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The Government has an aim to increasing diversity in financial services, and Mark Lyonette, Chief Executive of the Association of British Credit Unions (ABCUL), thinks they are in an ideal position to help.

Speaking at a fringe event at the Conservative Party Conference, Mark Lyonette explained how credit unions now serve nearly a million people in England, Scotland and Wales and sought reassurance from Financial Services Secretary Mark Hoban that the Coalition Government would support the sector to expand and serve more people.

“Once new legislation is in place – and we sincerely hope that any further delays can be avoided – many more individuals, as well as local community groups and businesses,  will be able to access credit union services.

“We are confident that everyone in Britain will soon be able to join a credit union and have the option of a mutual and local home for their money.

“I look forward to seeing how the Government’s aims of fostering diversity and promoting mutuals will translate into action to support the growth of the credit union sector.”

Financial Secretary to the Treasury Mark Hoban MP, who also spoke at the fringe meeting, said: “The Government supports credit unions as part of its policy commitment to foster diversity in financial services, promote mutuals and create a more competitive banking industry.

“I believe that strong credit unions, as part of a diverse financial services sector, will greatly enrich British society. It is in our interest, therefore, that the credit union movement should prosper and we are determined to help credit unions grow and expand into the future.”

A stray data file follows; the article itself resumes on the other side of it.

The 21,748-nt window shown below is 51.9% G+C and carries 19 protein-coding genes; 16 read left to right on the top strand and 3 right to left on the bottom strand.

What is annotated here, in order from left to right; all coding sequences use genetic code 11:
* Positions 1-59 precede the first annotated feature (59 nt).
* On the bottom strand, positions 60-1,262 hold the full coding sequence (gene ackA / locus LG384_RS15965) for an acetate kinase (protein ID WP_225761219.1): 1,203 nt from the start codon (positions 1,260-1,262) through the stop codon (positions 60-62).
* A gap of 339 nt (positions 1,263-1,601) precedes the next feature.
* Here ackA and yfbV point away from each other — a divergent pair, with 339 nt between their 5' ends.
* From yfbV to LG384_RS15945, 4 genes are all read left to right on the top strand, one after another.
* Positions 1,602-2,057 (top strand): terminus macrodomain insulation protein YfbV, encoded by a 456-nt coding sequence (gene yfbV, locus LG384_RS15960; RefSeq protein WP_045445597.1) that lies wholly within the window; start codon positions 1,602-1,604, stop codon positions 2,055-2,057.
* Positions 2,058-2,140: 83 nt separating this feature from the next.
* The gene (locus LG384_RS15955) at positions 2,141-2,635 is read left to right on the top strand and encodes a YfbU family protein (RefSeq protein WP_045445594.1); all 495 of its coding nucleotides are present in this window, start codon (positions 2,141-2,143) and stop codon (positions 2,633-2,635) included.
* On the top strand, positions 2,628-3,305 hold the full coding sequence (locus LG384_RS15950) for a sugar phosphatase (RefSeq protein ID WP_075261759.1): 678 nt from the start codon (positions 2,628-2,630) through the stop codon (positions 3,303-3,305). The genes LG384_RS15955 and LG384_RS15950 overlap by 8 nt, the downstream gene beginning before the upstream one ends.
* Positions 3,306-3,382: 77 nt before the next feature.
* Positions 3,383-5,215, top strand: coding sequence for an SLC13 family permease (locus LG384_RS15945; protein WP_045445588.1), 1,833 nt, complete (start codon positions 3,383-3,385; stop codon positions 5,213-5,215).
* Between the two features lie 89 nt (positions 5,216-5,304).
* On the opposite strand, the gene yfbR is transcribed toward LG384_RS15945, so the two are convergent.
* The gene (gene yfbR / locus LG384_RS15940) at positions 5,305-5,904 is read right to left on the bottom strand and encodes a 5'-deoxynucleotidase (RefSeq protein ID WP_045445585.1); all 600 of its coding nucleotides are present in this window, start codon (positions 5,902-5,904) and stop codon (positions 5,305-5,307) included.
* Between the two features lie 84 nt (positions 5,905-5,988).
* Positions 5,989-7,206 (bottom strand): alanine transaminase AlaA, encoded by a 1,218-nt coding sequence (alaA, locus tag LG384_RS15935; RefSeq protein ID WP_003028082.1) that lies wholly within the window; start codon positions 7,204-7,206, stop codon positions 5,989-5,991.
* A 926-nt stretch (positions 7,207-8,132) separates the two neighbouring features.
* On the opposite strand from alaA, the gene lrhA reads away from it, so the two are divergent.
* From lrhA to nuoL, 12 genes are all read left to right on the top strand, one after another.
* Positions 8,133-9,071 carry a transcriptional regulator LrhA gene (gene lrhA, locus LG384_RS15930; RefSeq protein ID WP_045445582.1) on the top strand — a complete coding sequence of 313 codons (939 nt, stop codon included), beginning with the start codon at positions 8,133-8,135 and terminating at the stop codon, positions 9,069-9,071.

Source: ABCUL

Wales Co-operative Centre offers advice and support to credit unions in Wales.

Written by C Kenzie

October 15, 2010 at 8:13 am

The Big Society

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“Big Society” is a buzz phrase that’s gathering speed at present. I was even asked a question about it in a recent YouGov survey.

So what is ‘Big Society’?

To quote the website The Big Society “The Big Society is a society in which we as individuals don’t feel small”.

The Big Society Network is an organisation being set up by frustrated citizens for frustrated citizens, to help everyone achieve change in their local area.

Their aim is to create a new relationship between citizens and government in which both are genuine partners in getting things done: real democracy using all the human and technological tools we now have available. Business and the voluntary sector will also be involved.

Most people don’t think they have an influence in local decisions, let alone ones of national importance. Big Society Network add “We are often anonymous tax-payers without a real sense of how our money gets spent. We feel anger and frustration at the recent behaviour of both the City and Westminster and relatively powerless to change them.

“Our aim is to not only create the largest co-operative or mutual in Britain, but to create a mutual that is Britain. Every citizen can be a shareholder, contribute, receive help and rewards.”

For more information, visit

Read their blog for a closer look at the activities going on around the UK as ‘Big Society’ gathers momentum. There’s even a proposal for a ‘social app’ store for smartphones.

The Wales Co-operative Centre offers business and development support for co-operatives and social enterprises.

Written by C Kenzie

September 22, 2010 at 9:40 am